Plans for abandoned San Luis Obispo property getting push back from neighbors
A building abandoned for decades in one San Luis Obispo community could soon be restored as supportive housing for people with mental illness.
The building once called Sunny Acres is boarded up with wood, signs warning of trespassing and some pieces of broken glass.
It's now known as Bishop Street Studios, though the studios are not yet complete, and neighbors told KCBX they don't want the supportive housing facility in their backyards.
The home of Lanny Hernandez butts right up to the property and he said there are "some of the young families are scared to death of what might happen because of the kinds of people and their history who will be in that facility.”
He said he and many of his neighbors strongly support what Transitions does, but he feels the organization’s lack of information about this facility’s future residents is concerning and he doesn’t believe Transitions has any vision for the development.
Hernandez said neighbors would prefer to see a creative space where artists could collaborate and work together.
Local non-profit Transitions Mental Health Association submitted a housing permit application in June as part of its plan to restore the facility, as well as construct two more buildings to create a total of 34 studio and one-bedroom apartments for people with mental illness.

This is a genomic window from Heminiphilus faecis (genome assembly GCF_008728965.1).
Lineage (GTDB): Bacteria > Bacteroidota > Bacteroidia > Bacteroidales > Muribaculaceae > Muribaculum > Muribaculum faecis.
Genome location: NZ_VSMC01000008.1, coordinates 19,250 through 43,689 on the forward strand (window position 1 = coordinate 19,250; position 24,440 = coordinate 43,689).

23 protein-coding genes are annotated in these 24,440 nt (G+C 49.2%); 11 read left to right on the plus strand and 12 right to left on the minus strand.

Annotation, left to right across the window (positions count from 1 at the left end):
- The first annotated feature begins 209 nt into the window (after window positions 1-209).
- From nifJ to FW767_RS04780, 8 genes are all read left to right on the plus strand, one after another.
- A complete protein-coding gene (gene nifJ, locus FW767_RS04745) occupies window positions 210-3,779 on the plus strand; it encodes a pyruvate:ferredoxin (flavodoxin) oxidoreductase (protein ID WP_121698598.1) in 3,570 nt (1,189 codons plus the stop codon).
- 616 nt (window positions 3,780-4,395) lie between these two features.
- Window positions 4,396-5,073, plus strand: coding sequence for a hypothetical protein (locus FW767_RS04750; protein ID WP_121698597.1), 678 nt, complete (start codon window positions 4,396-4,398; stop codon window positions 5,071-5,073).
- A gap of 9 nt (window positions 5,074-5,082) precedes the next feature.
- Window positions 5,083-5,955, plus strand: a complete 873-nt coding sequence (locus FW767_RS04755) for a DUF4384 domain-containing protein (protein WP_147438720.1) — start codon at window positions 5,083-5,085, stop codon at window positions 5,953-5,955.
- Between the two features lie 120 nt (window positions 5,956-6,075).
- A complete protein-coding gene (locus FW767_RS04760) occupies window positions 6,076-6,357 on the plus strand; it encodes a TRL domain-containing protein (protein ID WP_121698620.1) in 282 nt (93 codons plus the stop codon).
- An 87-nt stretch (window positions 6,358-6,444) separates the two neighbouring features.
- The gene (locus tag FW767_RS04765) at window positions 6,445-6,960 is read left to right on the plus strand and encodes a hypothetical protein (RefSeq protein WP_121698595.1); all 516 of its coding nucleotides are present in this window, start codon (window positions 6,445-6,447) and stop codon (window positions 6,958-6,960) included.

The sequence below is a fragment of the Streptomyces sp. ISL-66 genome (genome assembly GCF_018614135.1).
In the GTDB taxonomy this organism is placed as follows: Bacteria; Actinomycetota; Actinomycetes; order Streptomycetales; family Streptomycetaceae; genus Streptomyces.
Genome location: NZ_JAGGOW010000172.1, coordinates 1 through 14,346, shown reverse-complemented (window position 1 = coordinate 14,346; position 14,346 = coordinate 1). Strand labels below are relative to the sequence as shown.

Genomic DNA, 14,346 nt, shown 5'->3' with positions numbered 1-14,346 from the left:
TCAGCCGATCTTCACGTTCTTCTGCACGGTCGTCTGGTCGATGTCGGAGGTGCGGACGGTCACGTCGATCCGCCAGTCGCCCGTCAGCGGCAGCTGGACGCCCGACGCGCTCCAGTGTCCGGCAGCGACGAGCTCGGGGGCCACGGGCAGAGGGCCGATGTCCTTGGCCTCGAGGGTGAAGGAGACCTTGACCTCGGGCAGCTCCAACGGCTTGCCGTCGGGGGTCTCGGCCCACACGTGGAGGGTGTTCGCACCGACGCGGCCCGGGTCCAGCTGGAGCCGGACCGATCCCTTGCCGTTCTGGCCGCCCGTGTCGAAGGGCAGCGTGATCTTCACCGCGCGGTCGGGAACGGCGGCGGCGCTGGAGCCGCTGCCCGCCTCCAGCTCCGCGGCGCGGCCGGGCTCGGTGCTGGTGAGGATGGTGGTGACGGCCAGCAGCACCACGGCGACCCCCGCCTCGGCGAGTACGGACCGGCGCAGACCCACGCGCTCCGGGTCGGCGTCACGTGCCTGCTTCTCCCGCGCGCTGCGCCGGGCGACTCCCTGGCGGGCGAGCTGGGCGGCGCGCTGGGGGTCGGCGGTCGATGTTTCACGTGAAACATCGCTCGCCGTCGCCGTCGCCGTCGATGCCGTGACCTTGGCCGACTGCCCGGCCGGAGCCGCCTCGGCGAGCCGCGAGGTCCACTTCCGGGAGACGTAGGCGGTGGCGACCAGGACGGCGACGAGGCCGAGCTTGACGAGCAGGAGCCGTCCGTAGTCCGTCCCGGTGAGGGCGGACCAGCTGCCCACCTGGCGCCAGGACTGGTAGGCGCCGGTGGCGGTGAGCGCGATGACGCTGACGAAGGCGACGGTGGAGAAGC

Jill Bolster-White is the project’s executive director and says her team wants the community to be comfortable with the plan and believes they can achieve that by educating neighbors about mental illness. Part of that effort has included introducing neighbors to residents of other similar programs.
She said it’s important to dispel myths about mental illness because that’s what drives misunderstanding.
“People with mental illness have the exact same goals as the rest of us in terms of a good relationship and connection to family, a place to live, meaningful purposeful work or activity," White said.
The plan calls for future project residents to have case managers and support groups.
She said the residents would be mostly self sufficient, but just need affordable housing to get the rest of the way.
“These are people who already live in the community, people who live in their neighborhoods they’ve grown up here. Maybe they’re living with their parents and they’re looking for that next step,” White said.
Development manager Michael Kaplan said Transitions has a solid plan to bring the building back to it’s original intention.
“We’re going to rehabilitate it, we’re going to add some new buildings and we’re going to turn it once again into a community resource that really benefits people and to me that is such a win-win, that’s the vision right there," he said.
And Larry Rosenthal, a housing and urban policy professor at UC Berkeley said design plays a big factor in neighborhood acceptance.
He said studies show there are now many supportive homes and buildings in various communities that house formally institutionalized people, and many neighbors don’t even know it.
“It’s one thing I would ask folks who finds themselves resisting this proposal, how can you be sure supportive housing isn’t already operating in your neighborhood?," Rosenthal said.
He said it’s important to design supportive housing so that it matches the fabric of the community, which leads to more neighborhood support.
Transitions is hoping to gain approval near the end of the year for its permit application, at which point construction could begin.
Executive Director White said the Bishop Street Studios alone would increase supportive housing in San Luis Obispo County by 20 percent.